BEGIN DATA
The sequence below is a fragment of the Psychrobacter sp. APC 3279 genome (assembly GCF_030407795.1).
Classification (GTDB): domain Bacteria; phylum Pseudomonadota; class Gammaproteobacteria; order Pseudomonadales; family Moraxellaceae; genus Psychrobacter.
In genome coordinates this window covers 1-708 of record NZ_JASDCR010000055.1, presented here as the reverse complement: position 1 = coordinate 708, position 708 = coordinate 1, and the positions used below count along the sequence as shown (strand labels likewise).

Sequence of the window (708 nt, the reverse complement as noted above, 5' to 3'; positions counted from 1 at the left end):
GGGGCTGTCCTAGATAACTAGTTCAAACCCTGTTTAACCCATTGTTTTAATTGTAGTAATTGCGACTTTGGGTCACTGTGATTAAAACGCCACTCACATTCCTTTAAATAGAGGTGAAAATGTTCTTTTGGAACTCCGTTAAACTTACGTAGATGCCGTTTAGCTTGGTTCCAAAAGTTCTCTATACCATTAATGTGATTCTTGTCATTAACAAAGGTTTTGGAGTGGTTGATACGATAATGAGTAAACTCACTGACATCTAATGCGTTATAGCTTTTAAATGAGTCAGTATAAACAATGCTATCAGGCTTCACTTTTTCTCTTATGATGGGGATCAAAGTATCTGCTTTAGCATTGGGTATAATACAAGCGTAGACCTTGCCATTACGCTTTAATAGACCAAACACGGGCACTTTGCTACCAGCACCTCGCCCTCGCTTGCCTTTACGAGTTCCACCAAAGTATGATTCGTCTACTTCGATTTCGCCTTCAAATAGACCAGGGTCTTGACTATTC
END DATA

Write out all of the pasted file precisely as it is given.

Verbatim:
The sequence below is a fragment of the Psychrobacter sp. APC 3279 genome (assembly GCF_030407795.1).
Classification (GTDB): domain Bacteria; phylum Pseudomonadota; class Gammaproteobacteria; order Pseudomonadales; family Moraxellaceae; genus Psychrobacter.
In genome coordinates this window covers 1-708 of record NZ_JASDCR010000055.1, presented here as the reverse complement: position 1 = coordinate 708, position 708 = coordinate 1, and the positions used below count along the sequence as shown (strand labels likewise).

Sequence of the window (708 nt, the reverse complement as noted above, 5' to 3'; positions counted from 1 at the left end):
GGGGCTGTCCTAGATAACTAGTTCAAACCCTGTTTAACCCATTGTTTTAATTGTAGTAATTGCGACTTTGGGTCACTGTGATTAAAACGCCACTCACATTCCTTTAAATAGAGGTGAAAATGTTCTTTTGGAACTCCGTTAAACTTACGTAGATGCCGTTTAGCTTGGTTCCAAAAGTTCTCTATACCATTAATGTGATTCTTGTCATTAACAAAGGTTTTGGAGTGGTTGATACGATAATGAGTAAACTCACTGACATCTAATGCGTTATAGCTTTTAAATGAGTCAGTATAAACAATGCTATCAGGCTTCACTTTTTCTCTTATGATGGGGATCAAAGTATCTGCTTTAGCATTGGGTATAATACAAGCGTAGACCTTGCCATTACGCTTTAATAGACCAAACACGGGCACTTTGCTACCAGCACCTCGCCCTCGCTTGCCTTTACGAGTTCCACCAAAGTATGATTCGTCTACTTCGATTTCGCCTTCAAATAGACCAGGGTCTTGACTATTC